In just a few short weeks, what had seemed like an easy win for the Conservative government was turning into Corbynmania, and the polls were narrowing. Sound familiar? Perhaps a bit like an election in the southern hemisphere? Does it sound like what’s happening in Aotearoa New Zealand or what, help me out here?

It was in this atmosphere that Theresa May gave a campaign speech on June 6 in Slough, the town famous for being home to David Brent’s branch of the Wernham Hogg Paper Company in The Office. Speaking just days after the terror attack at London Bridge, which left eight victims dead, and not long after the Manchester Arena attack, in which 22 died, May turned her attention to terror.

“We should do even more to restrict the freedom and the movements of terrorist suspects when we have enough evidence to know they present a threat, but not enough evidence to prosecute them in full in court,” she announced in her speech. But wouldn’t that breach human rights, you may wonder? She continued: “And if human rights laws get in the way of doing these things, we will change those laws to make sure we can do them.” Oh.

The country was still in mourning after the attacks and there was pressure on the prime minister to show leadership. In times of trouble people often look to political figures for answers and resolve; the prime minister decided to respond by vowing to demolish human rights laws if they got in her way. She was trying to show she was in control but it felt desperate – and it didn’t work.

When you’re playing for swing voters and centrists, I would humbly suggest that directly threatening human rights is probably not what they want to hear from you. And Britain has a proud history of continuing on with a “stiff upper lip” in the face of adversity – so if no terrorist is able to defeat the freedoms this country holds dear, then suggesting that the government might respond by curtailing freedom just doesn’t seem smart.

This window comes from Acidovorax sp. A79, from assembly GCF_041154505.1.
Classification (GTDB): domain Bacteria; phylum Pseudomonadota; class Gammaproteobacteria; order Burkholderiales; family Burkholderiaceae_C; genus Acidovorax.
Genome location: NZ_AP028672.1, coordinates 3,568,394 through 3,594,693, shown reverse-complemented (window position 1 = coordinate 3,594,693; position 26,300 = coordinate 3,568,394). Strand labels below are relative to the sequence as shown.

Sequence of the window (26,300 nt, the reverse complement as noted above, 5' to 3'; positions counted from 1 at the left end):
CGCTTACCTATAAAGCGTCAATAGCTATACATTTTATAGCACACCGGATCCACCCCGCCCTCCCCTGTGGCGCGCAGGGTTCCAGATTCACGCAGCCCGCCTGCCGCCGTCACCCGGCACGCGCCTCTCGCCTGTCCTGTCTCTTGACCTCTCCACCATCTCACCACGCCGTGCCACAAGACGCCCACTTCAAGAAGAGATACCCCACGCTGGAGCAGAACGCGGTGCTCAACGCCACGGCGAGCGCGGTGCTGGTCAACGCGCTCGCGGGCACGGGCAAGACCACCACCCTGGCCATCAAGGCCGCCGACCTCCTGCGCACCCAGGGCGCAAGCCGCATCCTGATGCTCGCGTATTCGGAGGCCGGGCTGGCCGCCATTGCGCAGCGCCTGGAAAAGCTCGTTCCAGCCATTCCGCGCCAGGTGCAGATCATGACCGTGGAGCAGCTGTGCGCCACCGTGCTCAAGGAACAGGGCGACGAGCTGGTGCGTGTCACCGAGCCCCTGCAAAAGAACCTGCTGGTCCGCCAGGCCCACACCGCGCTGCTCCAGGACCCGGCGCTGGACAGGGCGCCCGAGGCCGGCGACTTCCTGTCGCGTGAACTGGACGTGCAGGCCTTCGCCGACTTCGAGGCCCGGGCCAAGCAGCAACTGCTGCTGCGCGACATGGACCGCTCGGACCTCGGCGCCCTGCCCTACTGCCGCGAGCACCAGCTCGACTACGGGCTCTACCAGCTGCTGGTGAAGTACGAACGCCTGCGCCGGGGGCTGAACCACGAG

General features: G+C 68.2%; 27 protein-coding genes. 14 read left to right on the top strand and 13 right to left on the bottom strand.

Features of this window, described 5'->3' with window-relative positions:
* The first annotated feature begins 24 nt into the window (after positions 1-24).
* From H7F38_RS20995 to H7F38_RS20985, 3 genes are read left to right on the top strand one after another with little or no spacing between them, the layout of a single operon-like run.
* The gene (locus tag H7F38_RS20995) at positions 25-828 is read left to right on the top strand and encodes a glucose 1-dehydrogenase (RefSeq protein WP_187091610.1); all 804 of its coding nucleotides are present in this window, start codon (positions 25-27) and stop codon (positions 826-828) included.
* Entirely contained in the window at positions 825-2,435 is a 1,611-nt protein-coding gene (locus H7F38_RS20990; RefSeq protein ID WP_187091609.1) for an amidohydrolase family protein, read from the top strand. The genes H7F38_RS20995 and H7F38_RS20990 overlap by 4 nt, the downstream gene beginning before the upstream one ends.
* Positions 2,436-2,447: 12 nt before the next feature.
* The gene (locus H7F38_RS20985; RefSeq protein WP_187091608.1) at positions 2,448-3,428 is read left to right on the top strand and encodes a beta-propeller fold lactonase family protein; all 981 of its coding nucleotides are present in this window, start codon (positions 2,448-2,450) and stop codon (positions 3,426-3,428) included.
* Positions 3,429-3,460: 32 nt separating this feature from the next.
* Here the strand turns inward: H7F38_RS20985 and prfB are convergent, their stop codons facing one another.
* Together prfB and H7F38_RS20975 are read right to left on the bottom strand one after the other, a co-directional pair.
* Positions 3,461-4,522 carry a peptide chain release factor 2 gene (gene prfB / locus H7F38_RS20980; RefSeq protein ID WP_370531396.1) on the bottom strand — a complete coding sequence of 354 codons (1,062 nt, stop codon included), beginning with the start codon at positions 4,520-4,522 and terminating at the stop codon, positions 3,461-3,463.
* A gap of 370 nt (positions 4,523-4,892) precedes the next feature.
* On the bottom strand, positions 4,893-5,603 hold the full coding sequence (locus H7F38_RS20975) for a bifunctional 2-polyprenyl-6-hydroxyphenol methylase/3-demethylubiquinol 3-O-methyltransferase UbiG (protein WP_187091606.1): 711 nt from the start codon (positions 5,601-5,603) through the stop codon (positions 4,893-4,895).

As it happened, more and more voters jumped on the Corbyn Train, despite the polite and chilled out suggestions from newspapers as the nation went to the polls.

Theresa May did go on to win the election, but only by a very narrow margin, forcing her to work with a very minor party from Northern Ireland in order to secure the votes she will need. She ended up far weaker than she was beforehand – and Labour continued to surge in the polls post-election, eventually overtaking the Conservatives (bit late, but still).

So there you go. A tale of two conservative governments picking fights with human rights. The situations were of course different, but I dare say the strategies are similar: to play the bad cop card in order to look tough on baddies.

As for whether the same election result will happen in New Zealand, I certainly wouldn’t like to guess. But I will say this: it’s a pretty interesting comparison, right?!?!?

Read more from the Spinoff’s bumper election jukebox here